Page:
Ice dams are among the most destructive winter phenomenon, but most homeowners are not aware of what they are and what causes them, let alone how to tell if they have them. But keeping a vigilant eye out this winter for ice dams forming along your roof can save you a lot of money in expensive water damage repair. Read on to learn more about ice dams—what they are, why they are so dangerous, and how to tell if your home has them. We’ll also provide some helpful tips for getting rid of any ice dams you discover around your home this winter.
What Are Ice Dams?
Ice dams are ridges of ice most often found along the edge of your roof that form when melted snow trickles down your roof and refreezes once it reaches the overhang. Initially, ice dams begin as seemingly harmless icicles that grow into a megalith-like block of ice that grows over the gutters and reaches back onto the roof. As heat escapes the attic and melts snow on the roof, water collects behind these dams. With nowhere else to go, this water will back up underneath your shingles and flow into your home, often down along the inside of the walls.
Why Are They a Problem?
Water intrusion caused by ice dams often goes unnoticed for a long time, until the water damage is significant enough to come through the interior walls. Unlike roof leaks, which drip puddles into the middle of a room, the water from ice dam leaks flows down and into the walls, where it will soak through the studs and insulation until it finally shows up on the walls themselves, often accompanied by a major mold problem. Ice dam leaks can cause major damage to your roof, roof decking, interior walls, and insulation.
In addition to the leaks they cause, ice dams are incredibly heavy, weighing a few hundred to a few thousand pounds. Your roof is not designed to support this immense weight, especially at the edges. Unchecked ice dams have the potential to seriously damage your roof, roof decking, and shingles because of this.
How to Tell If You Have Ice Dams
Most ice dams form along the edges of your roof. Why? Because as heat escapes your through your attic, it melts the snow of the roof above. This water trickles down, shedding as water normally would, but when it reaches the much colder overhang, the water will refreeze as ice. So, keep an eye on any icicles forming along the edges of your roof, as these are the precursor to ice dams. Icicles that grow into the gutter and back onto the roof will need to be addressed quickly to prevent water damage to your home.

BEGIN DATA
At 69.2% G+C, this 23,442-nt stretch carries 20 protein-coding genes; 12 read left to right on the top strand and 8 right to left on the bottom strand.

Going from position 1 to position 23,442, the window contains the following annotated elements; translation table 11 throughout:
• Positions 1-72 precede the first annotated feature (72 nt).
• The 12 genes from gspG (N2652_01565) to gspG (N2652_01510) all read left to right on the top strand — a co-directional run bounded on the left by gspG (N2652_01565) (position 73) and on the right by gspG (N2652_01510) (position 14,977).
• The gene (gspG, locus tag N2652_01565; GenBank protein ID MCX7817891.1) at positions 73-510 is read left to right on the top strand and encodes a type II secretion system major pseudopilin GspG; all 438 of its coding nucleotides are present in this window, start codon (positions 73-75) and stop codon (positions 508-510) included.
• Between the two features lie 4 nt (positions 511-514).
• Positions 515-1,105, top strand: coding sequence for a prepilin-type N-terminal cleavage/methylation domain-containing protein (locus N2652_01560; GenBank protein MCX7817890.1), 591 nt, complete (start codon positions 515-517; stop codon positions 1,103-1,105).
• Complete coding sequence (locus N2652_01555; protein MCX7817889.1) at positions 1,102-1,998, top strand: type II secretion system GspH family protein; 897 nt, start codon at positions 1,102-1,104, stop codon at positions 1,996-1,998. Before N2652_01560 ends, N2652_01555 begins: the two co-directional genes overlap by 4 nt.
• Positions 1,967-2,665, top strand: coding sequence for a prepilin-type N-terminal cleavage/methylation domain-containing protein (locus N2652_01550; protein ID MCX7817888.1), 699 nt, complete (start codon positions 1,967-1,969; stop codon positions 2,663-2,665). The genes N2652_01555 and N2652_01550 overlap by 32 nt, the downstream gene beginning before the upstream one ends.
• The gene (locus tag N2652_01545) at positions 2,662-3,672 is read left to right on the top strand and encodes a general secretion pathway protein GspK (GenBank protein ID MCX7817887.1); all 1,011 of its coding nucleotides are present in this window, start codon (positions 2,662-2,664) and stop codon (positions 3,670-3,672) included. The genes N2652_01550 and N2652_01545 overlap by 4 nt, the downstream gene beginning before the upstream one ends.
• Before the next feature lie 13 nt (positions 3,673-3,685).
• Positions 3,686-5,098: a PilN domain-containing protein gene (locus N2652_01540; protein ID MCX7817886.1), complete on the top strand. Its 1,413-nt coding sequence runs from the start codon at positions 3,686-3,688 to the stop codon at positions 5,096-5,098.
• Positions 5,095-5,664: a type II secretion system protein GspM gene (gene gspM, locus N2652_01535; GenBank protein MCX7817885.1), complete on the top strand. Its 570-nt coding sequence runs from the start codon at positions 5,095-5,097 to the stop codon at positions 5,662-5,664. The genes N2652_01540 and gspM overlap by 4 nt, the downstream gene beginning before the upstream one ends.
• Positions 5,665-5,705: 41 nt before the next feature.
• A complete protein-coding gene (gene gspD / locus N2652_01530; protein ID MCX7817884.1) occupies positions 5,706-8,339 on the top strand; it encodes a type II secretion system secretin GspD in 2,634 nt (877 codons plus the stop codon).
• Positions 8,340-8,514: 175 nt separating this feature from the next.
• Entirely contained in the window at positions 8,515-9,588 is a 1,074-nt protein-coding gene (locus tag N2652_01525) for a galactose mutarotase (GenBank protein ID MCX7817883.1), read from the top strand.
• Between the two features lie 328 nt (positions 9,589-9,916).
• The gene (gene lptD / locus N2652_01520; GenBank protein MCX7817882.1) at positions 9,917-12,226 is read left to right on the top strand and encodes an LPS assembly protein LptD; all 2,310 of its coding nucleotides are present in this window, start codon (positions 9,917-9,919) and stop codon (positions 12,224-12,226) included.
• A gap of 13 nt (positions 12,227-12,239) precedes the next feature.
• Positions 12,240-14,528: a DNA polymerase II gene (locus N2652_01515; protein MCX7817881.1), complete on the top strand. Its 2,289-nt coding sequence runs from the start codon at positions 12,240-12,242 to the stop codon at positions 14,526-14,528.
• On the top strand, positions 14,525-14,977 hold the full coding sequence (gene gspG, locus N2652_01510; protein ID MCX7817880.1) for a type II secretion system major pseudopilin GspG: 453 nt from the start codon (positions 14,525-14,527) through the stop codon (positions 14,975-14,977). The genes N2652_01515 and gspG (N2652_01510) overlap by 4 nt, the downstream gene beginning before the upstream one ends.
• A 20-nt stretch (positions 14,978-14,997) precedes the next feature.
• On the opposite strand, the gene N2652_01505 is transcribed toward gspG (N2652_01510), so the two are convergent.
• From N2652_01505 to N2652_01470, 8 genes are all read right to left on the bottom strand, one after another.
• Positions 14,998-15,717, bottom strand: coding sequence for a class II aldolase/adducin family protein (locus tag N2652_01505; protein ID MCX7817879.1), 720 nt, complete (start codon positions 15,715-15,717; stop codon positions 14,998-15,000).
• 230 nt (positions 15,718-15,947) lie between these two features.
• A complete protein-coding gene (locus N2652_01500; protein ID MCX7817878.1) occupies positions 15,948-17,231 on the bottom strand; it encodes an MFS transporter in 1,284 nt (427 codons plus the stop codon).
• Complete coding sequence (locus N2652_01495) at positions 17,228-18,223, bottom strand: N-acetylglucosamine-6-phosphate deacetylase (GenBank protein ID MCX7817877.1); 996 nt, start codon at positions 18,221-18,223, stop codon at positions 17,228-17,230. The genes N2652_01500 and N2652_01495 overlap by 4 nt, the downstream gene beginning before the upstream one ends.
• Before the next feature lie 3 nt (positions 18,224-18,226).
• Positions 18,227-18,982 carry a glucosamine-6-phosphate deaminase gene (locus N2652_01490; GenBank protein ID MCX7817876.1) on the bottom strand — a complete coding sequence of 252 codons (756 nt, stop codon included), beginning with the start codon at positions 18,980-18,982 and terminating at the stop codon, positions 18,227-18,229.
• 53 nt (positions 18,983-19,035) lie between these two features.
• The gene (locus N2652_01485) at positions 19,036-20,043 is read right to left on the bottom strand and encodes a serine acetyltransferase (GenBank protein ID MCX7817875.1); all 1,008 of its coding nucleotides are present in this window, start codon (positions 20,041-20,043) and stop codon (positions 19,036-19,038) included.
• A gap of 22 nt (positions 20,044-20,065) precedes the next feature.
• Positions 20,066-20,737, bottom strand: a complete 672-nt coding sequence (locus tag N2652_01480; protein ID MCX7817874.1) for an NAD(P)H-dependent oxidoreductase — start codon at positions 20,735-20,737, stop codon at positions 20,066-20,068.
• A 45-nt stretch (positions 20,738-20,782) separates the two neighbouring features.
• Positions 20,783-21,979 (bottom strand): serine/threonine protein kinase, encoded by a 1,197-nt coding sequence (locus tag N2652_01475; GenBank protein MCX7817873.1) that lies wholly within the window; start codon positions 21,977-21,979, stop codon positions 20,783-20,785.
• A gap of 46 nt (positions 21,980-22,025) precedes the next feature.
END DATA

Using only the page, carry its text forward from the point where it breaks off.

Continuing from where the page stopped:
If you suspect you have ice dams, it’s always a good idea to check the attic for water stains along the edges of the roof. Water intrusion from ice dams seeps under the shingles, soaking down along the inside of your home’s walls. If you have ice dams, this will be the first place you’ll see signs of water damage.
How to Get Rid of Ice Dams
While it is true that ice dams will eventually melt away on their own, the damage they may do to your home in the meantime warrants taking immediate action if you suspect you may have ice dams. To begin, you’ll want to manage icicles as they are forming, safely knocking them down as soon as you see them.
If ice dams do form, it’s important to get rid of them as quickly as possible. Professional contractors have special steaming tools for removing ice dams quickly without damaging your roof. Before calling in the professionals, however, you can try creating a channel that will allow the water behind the dam to drain down to the gutter. To do this, you can fill a sock with ice melt and position it vertically along the edge of your roof. For dams larger than 3-4 feet, repeat every 2-3 feet.
Preventing Ice Dams from Forming
The best way to tackle ice dams is to prevent them from forming in the first place. It’s important to properly clean your home’s gutters as we head into winter. This ensures any water reaching your gutters this winter will be able to flow down the gutters and downspouts and be directed away from your home. Otherwise, water will collect in your gutters, creating the foundation for a nasty ice dam.
Have you noticed that after a light snow the edges of your roof are the only areas where the snow doesn’t melt? If so, it’s a good bet that your attic is not properly insulated or ventilated, which is often the underlying cause of ice dams. If you’ve noticed this, it’s time to bring in a professional who can help you properly insulate and ventilate your attic. Doing so will not only prevent ice dams (and the resulting water damage), but it will also make your home more energy efficient, helping to keep your energy bills lower in the winter and the summer.
Aapex Construction & Restoration is Here to Help!
Have you noticed an abundance of icicles in past winters and want to avoid potentially catastrophic damage to your home this winter? Contact us today for a consultation to figure out what is causing ice dams around your home and how to fix it!